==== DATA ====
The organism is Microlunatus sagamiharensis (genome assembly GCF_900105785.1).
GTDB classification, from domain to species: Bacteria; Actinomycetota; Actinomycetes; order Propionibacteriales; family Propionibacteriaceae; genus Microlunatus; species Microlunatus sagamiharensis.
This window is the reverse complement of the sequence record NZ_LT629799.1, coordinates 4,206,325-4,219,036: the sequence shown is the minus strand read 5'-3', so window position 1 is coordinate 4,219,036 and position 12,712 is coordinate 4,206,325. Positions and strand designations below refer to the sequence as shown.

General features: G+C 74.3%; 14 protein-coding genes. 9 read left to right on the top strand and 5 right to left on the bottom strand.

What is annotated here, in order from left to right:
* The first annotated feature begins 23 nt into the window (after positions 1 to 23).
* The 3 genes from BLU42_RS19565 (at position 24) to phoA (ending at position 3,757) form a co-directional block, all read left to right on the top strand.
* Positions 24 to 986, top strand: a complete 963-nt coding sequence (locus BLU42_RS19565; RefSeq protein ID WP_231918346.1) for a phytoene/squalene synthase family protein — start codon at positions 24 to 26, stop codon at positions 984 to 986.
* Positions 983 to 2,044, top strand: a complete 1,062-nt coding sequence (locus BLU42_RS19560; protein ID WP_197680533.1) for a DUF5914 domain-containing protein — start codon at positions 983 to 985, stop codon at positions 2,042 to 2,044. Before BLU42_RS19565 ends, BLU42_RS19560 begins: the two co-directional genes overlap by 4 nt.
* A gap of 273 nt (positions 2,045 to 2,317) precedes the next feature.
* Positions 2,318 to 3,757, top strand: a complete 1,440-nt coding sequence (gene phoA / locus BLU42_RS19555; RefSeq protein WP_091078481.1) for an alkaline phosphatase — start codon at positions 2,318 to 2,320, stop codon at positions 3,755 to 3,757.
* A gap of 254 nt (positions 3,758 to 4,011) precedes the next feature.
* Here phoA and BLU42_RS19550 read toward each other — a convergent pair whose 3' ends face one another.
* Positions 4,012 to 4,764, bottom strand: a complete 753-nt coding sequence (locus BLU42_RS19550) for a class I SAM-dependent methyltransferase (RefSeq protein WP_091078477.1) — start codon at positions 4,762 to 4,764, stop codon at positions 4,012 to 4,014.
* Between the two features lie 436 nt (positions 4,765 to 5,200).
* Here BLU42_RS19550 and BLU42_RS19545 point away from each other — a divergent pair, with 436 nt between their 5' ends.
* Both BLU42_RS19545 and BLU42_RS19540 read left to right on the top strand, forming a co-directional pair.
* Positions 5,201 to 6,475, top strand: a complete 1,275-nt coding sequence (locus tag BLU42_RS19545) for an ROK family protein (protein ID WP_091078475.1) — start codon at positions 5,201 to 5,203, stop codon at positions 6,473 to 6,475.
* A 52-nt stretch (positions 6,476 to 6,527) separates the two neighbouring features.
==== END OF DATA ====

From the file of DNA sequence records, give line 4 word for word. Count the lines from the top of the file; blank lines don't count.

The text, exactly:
General features: G+C 74.3%; 14 protein-coding genes. 9 read left to right on the top strand and 5 right to left on the bottom strand.